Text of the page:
Sunday, June 27, 2010

Feeding Tips for Boarders

Boarding your horse always makes controlling your horse’s diet harder but many have found ways to work beet pulp into the routine. See the Beet Pulp articles for more information about beet pulp. Follow the same general guidelines if using hay pellets instead of beet pulp.

  • If you can get to the barn daily, soak the beet pulp at home or at work or during your drive (a small cooler can work well for soaking and transporting).
  • You can soak your beet pulp once a week or so and keep it in baggies in your freezer, ready for a quick grab on your way out the door.
  • If the barn has a refrigerator, you can soak/drain/rinse the beet pulp at home and pack in individual baggies to keep in the barn’s fridge. (For more than 3-4 days, it should be kept in the freezer.)
  • While “soak/drain/rinse” is ideal to remove surface iron, dust and residual sugar, the draining/rinsing could be skipped if your beet pulp is unmolassed and relatively dust free and no refrigerator is available. In this case, make sure you have figured out how much water needs to be added and supply a cup that holds that much (or mark your bucket with a water line).
  • If the barn owner is willing to help, make it easy for them. Pre-measure the beet pulp and your supplements into baggies, provide a large closed bucket or other container to keep your stuff neat and together. If needed, provide the bucket for soaking/feeding, a colander for draining (this can be skipped), a large cup for measuring water (like a plastic soda cup) and a metal sweat scraper for stirring. And be willing to offer paying a bit extra for this service - especially if the BO will drain and rinse your beet pulp.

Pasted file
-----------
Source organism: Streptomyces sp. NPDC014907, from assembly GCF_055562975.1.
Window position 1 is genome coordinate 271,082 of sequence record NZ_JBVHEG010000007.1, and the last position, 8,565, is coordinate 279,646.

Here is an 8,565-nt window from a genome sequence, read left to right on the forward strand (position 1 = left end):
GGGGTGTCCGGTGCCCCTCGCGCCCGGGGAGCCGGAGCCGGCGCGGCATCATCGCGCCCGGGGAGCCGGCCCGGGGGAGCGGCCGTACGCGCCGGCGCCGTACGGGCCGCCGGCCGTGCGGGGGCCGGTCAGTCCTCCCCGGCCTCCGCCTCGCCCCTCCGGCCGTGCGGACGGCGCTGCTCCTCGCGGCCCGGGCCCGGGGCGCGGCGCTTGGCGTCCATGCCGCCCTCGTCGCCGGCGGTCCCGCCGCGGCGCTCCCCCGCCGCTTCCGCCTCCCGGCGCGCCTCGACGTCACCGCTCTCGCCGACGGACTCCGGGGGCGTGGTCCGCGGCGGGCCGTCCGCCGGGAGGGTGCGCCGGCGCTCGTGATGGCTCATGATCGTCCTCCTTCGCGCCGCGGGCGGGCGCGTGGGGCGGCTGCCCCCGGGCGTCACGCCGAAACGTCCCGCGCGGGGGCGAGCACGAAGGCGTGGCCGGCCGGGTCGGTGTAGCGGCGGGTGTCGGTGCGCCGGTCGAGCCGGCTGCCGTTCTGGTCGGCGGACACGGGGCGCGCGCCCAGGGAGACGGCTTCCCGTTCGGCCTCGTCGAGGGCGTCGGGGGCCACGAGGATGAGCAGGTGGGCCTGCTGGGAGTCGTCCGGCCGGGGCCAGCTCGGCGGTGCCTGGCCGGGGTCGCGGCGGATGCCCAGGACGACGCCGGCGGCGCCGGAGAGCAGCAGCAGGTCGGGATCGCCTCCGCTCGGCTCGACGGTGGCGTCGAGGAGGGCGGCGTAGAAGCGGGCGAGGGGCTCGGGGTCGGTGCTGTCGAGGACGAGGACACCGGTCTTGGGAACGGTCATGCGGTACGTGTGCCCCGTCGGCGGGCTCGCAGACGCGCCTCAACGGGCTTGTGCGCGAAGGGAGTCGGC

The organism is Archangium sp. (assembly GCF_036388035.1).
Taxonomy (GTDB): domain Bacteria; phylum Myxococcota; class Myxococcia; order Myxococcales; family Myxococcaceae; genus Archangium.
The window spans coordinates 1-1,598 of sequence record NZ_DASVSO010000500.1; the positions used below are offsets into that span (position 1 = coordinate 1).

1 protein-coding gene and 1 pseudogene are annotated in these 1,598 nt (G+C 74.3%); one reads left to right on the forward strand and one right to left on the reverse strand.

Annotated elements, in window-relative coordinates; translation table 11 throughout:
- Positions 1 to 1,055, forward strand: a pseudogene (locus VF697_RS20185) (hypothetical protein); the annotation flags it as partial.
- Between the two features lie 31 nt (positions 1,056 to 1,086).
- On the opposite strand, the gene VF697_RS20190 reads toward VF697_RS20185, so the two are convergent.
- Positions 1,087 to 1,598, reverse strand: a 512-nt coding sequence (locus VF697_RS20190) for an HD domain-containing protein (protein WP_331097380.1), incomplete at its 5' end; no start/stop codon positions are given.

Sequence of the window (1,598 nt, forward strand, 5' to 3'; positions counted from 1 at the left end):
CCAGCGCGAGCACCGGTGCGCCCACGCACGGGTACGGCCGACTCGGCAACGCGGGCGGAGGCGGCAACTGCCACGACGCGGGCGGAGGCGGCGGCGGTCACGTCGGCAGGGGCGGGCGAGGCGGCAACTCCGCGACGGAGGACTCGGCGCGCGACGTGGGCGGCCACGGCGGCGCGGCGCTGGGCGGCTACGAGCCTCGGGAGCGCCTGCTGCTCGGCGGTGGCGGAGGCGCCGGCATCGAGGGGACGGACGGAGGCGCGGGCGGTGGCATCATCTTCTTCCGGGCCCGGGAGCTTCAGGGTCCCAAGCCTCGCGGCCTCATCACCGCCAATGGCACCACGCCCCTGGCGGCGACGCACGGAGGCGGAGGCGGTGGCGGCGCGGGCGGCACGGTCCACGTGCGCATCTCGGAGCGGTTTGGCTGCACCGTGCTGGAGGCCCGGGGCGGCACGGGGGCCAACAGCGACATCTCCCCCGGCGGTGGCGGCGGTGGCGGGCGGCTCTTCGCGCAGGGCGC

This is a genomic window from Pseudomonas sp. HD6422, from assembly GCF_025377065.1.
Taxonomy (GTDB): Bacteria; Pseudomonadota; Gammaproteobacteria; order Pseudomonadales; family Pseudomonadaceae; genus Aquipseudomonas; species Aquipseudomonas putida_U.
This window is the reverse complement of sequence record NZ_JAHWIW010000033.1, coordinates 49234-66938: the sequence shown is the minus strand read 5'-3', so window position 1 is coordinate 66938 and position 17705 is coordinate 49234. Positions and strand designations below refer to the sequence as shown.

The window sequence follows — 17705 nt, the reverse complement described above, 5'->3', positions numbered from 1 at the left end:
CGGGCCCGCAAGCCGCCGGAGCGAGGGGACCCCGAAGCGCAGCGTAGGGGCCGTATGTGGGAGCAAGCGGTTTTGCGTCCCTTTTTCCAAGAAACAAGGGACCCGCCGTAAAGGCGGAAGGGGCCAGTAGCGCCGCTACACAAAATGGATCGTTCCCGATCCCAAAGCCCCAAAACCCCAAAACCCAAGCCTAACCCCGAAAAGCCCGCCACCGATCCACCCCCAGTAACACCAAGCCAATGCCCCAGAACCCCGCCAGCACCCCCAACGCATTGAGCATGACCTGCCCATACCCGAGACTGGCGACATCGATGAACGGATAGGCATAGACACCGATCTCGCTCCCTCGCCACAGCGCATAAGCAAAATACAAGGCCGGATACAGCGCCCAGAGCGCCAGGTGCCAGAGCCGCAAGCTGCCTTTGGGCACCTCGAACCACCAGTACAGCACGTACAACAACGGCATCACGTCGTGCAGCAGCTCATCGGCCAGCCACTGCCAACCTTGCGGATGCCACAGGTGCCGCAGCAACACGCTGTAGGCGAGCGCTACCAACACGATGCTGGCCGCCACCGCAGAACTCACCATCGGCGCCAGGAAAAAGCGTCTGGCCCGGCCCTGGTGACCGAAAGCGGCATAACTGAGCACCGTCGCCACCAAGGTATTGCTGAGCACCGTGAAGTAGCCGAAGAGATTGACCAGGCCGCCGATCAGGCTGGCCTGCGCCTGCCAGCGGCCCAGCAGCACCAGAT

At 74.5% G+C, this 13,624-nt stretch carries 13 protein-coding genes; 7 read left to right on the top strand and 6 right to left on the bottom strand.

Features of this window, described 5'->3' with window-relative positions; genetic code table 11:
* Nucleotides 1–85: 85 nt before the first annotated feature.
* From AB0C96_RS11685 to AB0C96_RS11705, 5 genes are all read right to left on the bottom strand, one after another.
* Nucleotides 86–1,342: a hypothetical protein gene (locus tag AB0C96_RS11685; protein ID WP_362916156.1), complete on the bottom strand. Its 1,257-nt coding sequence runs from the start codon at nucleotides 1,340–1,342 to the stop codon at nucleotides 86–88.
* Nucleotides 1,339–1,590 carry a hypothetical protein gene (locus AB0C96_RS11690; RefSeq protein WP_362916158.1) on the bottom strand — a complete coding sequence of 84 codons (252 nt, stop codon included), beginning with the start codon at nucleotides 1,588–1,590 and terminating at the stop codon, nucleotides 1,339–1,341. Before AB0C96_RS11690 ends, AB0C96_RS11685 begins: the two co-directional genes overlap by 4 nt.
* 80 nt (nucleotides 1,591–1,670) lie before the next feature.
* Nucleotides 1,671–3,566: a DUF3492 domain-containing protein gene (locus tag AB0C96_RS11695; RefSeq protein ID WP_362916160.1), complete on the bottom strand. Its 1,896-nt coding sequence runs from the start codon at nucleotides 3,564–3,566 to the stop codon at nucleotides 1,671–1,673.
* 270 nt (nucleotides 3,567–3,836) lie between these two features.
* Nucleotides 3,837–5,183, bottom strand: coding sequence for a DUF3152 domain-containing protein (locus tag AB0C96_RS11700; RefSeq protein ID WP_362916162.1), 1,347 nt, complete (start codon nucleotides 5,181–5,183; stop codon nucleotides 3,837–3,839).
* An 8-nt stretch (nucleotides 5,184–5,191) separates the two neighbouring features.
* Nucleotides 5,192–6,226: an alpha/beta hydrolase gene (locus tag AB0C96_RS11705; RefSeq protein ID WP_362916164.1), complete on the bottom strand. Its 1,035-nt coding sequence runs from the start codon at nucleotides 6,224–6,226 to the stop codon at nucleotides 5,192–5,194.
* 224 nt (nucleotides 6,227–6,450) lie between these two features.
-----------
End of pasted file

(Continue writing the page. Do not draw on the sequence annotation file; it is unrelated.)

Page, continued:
Another detail - many barns in my area employ workers who do not speak English well. A clear way to show how to mix the supplement would be to pack a large "baggie" with the beet pulp and/or hay pellets, put your supplement in a smaller baggie - then put the smaller bag inside the larger bag. Put this into your mixing/feeding bucket along with the "stirrer" (metal sweat scraper or a large stirring spoon) and water measure cup. They will get the "picture" and the supplements won't get left sitting on the side. You can mark each large bag with the day of the week in the workers' base language. A table of days of the week in many languages can be found in Wikipedia. If you split feedings, make sure the bags are also marked morning/night - and you might add a sun/moon. Don't expect the barn owner or workers to measure or scoop.

There's no reason not to dump beet pulp shreds and/or hay pellets and supplement together into the mixing/feeding bucket, pour the water on top (from your measure cup or to a wave-like line on the bucket marked "water" or "agua" or "H2O"), stir and feed. (This could also be done with beet pulp pellets if enough time is given to soak - but would be better if the supplement were stirred in after soaking.)

Do check that your horse is eating his feed; if the barn staff cleans feeders regularly you might not see left over feed, likewise if another horse has access to the feeder. If you find feed left over, try using more/less water or add herbs or other "taste tempters". See Witcheylady Potions for flavor ideas.

Beet pulp is not “necessary” but is a low sugar/low starch alternative to bagged feeds and grain or can be used as a substitute for some of the hay ration (especially if you need to replace some high sugar/starch hay) and is well accepted by most horses. It doesn’t take long to get into a routine and the benefits usually outweigh any inconvenience. If beet pulp is not available, you can use plain hay pellets (I like the Mountain Sunrise Timothy or Bermuda pellets, or Timothy/Alfalfa pellets for hard keepers) as a carrier for your supplements.

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